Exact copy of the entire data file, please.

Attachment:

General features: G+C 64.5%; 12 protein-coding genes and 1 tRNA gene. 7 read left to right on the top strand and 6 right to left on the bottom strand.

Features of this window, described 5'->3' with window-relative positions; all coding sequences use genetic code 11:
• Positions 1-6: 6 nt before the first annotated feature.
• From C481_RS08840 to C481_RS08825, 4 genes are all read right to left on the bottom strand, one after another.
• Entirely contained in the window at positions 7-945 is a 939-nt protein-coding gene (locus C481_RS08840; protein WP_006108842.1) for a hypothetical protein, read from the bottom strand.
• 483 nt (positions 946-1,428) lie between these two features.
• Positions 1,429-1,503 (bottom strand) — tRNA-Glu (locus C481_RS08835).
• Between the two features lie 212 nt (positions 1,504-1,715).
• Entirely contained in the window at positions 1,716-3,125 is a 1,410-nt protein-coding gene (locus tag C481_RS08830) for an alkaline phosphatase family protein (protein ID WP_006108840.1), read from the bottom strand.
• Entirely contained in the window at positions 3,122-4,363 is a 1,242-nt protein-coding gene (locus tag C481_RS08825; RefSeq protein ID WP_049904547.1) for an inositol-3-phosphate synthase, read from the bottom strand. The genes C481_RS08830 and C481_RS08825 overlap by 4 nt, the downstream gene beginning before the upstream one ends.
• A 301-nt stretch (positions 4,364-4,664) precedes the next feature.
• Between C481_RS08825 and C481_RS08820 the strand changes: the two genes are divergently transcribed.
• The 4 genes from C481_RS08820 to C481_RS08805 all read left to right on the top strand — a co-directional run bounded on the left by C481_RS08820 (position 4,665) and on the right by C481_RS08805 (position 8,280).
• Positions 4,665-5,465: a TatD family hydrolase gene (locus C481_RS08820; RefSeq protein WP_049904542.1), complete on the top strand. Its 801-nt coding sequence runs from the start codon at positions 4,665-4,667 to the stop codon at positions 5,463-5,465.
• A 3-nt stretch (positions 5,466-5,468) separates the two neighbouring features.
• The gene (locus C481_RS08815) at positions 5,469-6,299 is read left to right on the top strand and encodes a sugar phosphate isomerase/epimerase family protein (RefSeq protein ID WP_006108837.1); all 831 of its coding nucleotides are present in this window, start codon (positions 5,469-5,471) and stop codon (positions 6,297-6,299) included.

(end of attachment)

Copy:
General features: G+C 64.5%; 12 protein-coding genes and 1 tRNA gene. 7 read left to right on the top strand and 6 right to left on the bottom strand.

Features of this window, described 5'->3' with window-relative positions; all coding sequences use genetic code 11:
• Positions 1-6: 6 nt before the first annotated feature.
• From C481_RS08840 to C481_RS08825, 4 genes are all read right to left on the bottom strand, one after another.
• Entirely contained in the window at positions 7-945 is a 939-nt protein-coding gene (locus C481_RS08840; protein WP_006108842.1) for a hypothetical protein, read from the bottom strand.
• 483 nt (positions 946-1,428) lie between these two features.
• Positions 1,429-1,503 (bottom strand) — tRNA-Glu (locus C481_RS08835).
• Between the two features lie 212 nt (positions 1,504-1,715).
• Entirely contained in the window at positions 1,716-3,125 is a 1,410-nt protein-coding gene (locus tag C481_RS08830) for an alkaline phosphatase family protein (protein ID WP_006108840.1), read from the bottom strand.
• Entirely contained in the window at positions 3,122-4,363 is a 1,242-nt protein-coding gene (locus tag C481_RS08825; RefSeq protein ID WP_049904547.1) for an inositol-3-phosphate synthase, read from the bottom strand. The genes C481_RS08830 and C481_RS08825 overlap by 4 nt, the downstream gene beginning before the upstream one ends.
• A 301-nt stretch (positions 4,364-4,664) precedes the next feature.
• Between C481_RS08825 and C481_RS08820 the strand changes: the two genes are divergently transcribed.
• The 4 genes from C481_RS08820 to C481_RS08805 all read left to right on the top strand — a co-directional run bounded on the left by C481_RS08820 (position 4,665) and on the right by C481_RS08805 (position 8,280).
• Positions 4,665-5,465: a TatD family hydrolase gene (locus C481_RS08820; RefSeq protein WP_049904542.1), complete on the top strand. Its 801-nt coding sequence runs from the start codon at positions 4,665-4,667 to the stop codon at positions 5,463-5,465.
• A 3-nt stretch (positions 5,466-5,468) separates the two neighbouring features.
• The gene (locus C481_RS08815) at positions 5,469-6,299 is read left to right on the top strand and encodes a sugar phosphate isomerase/epimerase family protein (RefSeq protein ID WP_006108837.1); all 831 of its coding nucleotides are present in this window, start codon (positions 5,469-5,471) and stop codon (positions 6,297-6,299) included.